Opposition parties here have questioned the Delhi government’s recent announcement of taking over the management of over 400 private schools in the national capital if they do not comply with the government’s order to refund “overcharged” fees to students. The ruling Aam Aadmi Party (AAP) has maintained that the party has been trying to stop schools from exploiting parents.
The Delhi BJP has criticised the Delhi government and AAP. Harish Khurana, BJP spokesperson, told The Sunday Guardian: “Rather than getting into such confrontation with school managements, the AAP should sit with both such managements and parents to arrive at an amicable solution.”
However, senior leader of the AAP and MLA Somnath Bharti told The Sunday Guardian, “We are not interfering with school managements. What we are seeking to achieve is to stop the exploitation of parents at the hands of big private schools. The Delhi government’s order is not being implemented randomly, but on the recommendation of the Justice Anil Dev Singh Committee.”
Khurana said, “On what basis is AAP saying that private schools are charging more? Have they done a survey on this? I do not think that the people of Delhi will accept such a decision, when the government is not even being able to get its act together in their own government schools.”
Haroon Yusuf, senior Congress leader and former Cabinet Minister in the Sheila Dikshit government, termed the AAP government’s move as a “populist” measure. Yusuf told The Sunday Guardian, “The Delhi government should stop resorting to such populist announcements and conduct an inquiry if they think schools are resorting to unfair practices. The Delhi Education Act has provisions for schools to be penalised if they do anything unfair.”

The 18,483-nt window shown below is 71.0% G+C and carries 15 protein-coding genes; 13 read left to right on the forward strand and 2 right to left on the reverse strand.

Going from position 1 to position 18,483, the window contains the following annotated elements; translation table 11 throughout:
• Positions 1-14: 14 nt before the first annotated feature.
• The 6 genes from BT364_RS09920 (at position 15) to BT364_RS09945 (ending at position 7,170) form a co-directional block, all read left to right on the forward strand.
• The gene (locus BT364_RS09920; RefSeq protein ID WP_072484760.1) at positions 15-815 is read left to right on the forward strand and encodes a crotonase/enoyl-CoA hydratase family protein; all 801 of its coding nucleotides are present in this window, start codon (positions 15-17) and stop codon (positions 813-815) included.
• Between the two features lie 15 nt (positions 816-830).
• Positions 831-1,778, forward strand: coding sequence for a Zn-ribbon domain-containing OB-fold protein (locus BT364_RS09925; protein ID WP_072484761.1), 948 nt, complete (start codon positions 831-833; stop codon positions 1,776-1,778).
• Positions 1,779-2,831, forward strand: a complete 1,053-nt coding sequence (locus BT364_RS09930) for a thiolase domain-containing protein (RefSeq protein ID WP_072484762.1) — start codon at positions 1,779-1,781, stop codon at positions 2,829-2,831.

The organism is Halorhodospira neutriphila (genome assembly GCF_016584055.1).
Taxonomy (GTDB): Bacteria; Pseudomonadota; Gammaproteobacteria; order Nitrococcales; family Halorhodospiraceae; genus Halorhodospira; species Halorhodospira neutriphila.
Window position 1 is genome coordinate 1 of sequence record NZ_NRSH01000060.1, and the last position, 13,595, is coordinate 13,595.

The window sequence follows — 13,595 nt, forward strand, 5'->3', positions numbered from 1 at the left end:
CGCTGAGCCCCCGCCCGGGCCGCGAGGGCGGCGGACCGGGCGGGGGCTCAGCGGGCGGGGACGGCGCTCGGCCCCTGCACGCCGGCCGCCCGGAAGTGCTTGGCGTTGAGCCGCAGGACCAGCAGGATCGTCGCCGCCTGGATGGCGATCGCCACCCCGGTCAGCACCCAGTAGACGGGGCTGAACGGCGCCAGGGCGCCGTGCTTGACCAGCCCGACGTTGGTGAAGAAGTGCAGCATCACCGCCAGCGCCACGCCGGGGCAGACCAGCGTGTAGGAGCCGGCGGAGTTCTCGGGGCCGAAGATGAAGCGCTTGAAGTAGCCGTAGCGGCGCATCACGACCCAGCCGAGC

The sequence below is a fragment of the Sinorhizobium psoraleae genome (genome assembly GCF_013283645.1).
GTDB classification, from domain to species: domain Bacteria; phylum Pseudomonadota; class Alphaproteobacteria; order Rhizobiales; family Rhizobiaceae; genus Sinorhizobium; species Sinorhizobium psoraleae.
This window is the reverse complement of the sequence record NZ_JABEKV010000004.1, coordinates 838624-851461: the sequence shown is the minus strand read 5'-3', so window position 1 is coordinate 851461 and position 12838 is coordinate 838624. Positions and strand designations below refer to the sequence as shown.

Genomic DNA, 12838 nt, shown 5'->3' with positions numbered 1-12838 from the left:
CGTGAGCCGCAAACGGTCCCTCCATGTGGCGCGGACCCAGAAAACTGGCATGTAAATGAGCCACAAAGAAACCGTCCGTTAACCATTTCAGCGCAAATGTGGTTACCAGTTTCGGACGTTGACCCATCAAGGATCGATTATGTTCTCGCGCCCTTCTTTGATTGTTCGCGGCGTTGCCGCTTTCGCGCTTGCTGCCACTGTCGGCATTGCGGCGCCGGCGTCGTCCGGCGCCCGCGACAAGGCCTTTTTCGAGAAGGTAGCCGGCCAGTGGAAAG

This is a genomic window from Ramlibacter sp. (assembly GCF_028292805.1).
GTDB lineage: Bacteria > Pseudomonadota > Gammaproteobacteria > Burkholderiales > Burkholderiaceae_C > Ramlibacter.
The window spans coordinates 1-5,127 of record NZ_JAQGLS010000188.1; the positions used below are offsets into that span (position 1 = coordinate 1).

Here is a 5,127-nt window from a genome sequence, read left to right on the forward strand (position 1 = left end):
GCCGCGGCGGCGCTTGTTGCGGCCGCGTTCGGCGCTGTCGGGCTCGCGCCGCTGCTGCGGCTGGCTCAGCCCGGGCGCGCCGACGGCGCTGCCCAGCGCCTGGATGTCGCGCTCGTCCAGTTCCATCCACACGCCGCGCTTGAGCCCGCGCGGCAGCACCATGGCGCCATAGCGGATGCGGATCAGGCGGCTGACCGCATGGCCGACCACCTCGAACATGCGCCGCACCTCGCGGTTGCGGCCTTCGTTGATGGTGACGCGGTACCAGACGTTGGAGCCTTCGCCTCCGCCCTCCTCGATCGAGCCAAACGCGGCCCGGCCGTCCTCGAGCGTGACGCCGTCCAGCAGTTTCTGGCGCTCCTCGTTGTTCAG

Congress spokesperson Sharmistha Mukherjee said: “There’s a lot of difference between what Arvind Kejriwal says and what his actual intentions are. Instead of making empty threats to take over private schools, his government should ensure regulation of fees, but that is clearly not his intention. In the Delhi School Education (Amendment) Bill 2015 tabled by the AAP government and passed by the Assembly, there was no time frame within which the schools have to refund excess fees, or to pay fine. “
“There was no provision to regulate fees, giving a free hand to private schools to charge as much as they want,” she added.
The Delhi government has clarified that it does not intend to “interfere” in school managements and in the working of private schools. Rather, it said that it aims to “discipline” them.
Addressing reporters here on Friday, Delhi Chief Minister Arvind Kejriwal had said: “The schools will not be allowed to loot students like they used to do under previous governments due to political collusion. But if they don’t implement…we will take them over as a last resort.”
Adding that he hoped “they don’t have to take over”, he said:. “Today, we intend to send out a message to the managements of those schools to implement the recommendations.”